A text is a book-object in the literal, physical sense, but it is also a body-object, especially in China Cowboy. Short’s novel allows the reader to experience the intimate perspective of the young-girl object, La La, as we engage with her story through her perspective and other fragmented perspectives. Through these shifts, intimacy becomes irrevocably interconnected with exploitation, resulting in intimacy metastasizing into a disconnection that is material and exterior. The text is the young-girl object. La La’s body-object, as the site of monstrosity, becomes an incubatory site for dreams and mutants, which is an alien gestation that is both explicit and tender. Within this body-object exhibition, the reader becomes an object that witnesses the shift in the unreliability of time, memory, and now. This shift, or the engagement of the shift, results in the experience and the performance of fantasy, dissolution, daydream, and death dream.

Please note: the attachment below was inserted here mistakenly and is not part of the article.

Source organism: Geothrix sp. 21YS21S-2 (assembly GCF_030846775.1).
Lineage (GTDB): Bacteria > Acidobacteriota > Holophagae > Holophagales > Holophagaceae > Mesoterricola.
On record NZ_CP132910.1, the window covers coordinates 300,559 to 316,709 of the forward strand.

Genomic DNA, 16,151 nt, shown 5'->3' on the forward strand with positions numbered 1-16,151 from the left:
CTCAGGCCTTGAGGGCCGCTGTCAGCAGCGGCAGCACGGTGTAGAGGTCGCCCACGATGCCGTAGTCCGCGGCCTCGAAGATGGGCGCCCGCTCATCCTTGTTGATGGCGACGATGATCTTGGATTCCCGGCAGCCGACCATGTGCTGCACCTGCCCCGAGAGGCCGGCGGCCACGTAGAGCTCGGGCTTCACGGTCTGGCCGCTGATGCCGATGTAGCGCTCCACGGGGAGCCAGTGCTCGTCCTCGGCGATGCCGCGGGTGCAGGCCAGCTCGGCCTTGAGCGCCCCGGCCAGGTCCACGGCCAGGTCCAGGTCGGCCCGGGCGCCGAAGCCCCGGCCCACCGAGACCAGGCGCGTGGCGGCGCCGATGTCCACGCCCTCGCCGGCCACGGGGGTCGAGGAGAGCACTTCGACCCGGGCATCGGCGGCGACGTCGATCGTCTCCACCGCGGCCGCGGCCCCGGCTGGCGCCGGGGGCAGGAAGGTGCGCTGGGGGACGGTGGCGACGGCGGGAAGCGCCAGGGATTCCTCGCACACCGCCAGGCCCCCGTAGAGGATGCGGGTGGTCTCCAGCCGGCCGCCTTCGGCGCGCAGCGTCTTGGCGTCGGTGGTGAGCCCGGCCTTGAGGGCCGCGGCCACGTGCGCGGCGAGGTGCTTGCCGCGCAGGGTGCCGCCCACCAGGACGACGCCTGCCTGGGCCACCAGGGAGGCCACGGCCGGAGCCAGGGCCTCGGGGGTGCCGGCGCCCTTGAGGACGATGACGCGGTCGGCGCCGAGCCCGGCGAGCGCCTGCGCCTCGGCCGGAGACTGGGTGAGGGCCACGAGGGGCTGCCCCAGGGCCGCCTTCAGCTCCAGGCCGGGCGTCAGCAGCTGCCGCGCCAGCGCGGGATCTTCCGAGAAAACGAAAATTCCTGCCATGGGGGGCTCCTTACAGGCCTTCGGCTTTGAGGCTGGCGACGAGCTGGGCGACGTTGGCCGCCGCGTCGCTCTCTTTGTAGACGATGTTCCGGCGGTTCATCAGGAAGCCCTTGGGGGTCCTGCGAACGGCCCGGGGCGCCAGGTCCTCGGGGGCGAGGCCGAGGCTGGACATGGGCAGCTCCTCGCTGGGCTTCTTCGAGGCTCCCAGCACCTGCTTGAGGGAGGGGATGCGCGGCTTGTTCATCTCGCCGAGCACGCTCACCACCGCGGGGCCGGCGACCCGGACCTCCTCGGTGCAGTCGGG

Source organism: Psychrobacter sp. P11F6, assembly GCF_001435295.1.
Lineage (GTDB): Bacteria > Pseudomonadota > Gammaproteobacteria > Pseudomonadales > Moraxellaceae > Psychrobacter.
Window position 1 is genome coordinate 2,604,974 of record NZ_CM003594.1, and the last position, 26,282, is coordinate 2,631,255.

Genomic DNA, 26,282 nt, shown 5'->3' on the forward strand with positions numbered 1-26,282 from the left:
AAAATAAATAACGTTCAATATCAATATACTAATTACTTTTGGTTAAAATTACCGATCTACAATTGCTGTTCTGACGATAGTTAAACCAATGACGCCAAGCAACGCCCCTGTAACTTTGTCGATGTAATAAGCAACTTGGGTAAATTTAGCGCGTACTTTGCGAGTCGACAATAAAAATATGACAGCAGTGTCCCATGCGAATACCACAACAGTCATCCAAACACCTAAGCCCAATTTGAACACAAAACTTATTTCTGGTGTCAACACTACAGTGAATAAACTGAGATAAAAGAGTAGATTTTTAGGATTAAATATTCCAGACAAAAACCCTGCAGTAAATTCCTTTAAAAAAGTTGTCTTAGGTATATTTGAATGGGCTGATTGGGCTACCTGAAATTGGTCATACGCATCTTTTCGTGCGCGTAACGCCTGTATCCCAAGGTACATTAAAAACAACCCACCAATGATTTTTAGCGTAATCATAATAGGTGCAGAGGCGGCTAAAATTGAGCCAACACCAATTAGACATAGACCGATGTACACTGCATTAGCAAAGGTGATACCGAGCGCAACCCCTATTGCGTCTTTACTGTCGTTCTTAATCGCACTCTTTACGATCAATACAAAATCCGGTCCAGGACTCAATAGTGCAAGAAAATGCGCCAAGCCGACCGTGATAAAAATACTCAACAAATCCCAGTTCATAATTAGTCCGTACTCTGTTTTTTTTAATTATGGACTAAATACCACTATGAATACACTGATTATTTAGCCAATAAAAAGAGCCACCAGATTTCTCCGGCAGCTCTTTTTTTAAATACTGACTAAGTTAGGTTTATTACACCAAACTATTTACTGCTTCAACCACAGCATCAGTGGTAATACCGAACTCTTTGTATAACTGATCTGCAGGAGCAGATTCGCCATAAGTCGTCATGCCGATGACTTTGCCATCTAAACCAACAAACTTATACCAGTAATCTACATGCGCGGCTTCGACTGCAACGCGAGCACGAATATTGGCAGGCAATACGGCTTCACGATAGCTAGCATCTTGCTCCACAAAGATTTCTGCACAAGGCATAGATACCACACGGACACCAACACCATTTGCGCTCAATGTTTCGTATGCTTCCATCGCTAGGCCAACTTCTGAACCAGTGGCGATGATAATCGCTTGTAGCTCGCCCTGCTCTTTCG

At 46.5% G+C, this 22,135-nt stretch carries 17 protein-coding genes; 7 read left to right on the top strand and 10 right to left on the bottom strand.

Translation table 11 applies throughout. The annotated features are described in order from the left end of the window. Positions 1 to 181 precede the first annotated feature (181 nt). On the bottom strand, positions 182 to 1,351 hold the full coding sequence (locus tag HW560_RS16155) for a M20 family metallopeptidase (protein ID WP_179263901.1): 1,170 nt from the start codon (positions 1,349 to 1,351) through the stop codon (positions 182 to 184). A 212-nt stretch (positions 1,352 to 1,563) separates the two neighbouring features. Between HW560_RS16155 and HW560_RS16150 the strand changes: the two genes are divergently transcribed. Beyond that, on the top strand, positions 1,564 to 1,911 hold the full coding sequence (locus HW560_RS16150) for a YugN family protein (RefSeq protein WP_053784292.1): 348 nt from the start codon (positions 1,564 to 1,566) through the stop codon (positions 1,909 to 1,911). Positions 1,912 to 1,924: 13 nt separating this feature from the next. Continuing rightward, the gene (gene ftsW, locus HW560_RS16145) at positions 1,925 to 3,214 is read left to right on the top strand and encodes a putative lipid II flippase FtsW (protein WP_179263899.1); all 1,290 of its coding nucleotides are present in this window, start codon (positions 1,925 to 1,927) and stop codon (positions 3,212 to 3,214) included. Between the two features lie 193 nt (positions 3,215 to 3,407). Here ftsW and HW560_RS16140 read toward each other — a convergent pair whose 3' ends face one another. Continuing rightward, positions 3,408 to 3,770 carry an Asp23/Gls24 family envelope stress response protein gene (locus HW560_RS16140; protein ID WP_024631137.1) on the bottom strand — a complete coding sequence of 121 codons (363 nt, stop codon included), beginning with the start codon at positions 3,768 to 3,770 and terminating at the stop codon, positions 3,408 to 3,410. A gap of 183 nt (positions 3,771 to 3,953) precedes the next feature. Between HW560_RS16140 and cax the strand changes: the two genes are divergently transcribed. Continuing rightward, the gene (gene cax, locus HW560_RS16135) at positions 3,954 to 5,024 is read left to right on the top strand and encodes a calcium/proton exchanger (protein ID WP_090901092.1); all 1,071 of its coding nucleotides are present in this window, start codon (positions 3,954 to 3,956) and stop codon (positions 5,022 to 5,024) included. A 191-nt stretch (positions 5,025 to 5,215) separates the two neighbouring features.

Agency, and its inherent blurriness, overshadows everything, which results in agency itself operating as a performance of dream as well. These dreams act as language and vice versa, both of which reinforces language as material and intangible, as an object that does not adhere to binaries, and as an object of mediumcy that has agency. The object-body is the site of this alchemy. The triangulation of bodies, dreams, and language act as vectors capable of communication and transformation, that reinforces the act of object-mediumcy. This site of transmutation resurfaces in the public space of the book-object as projected fractals.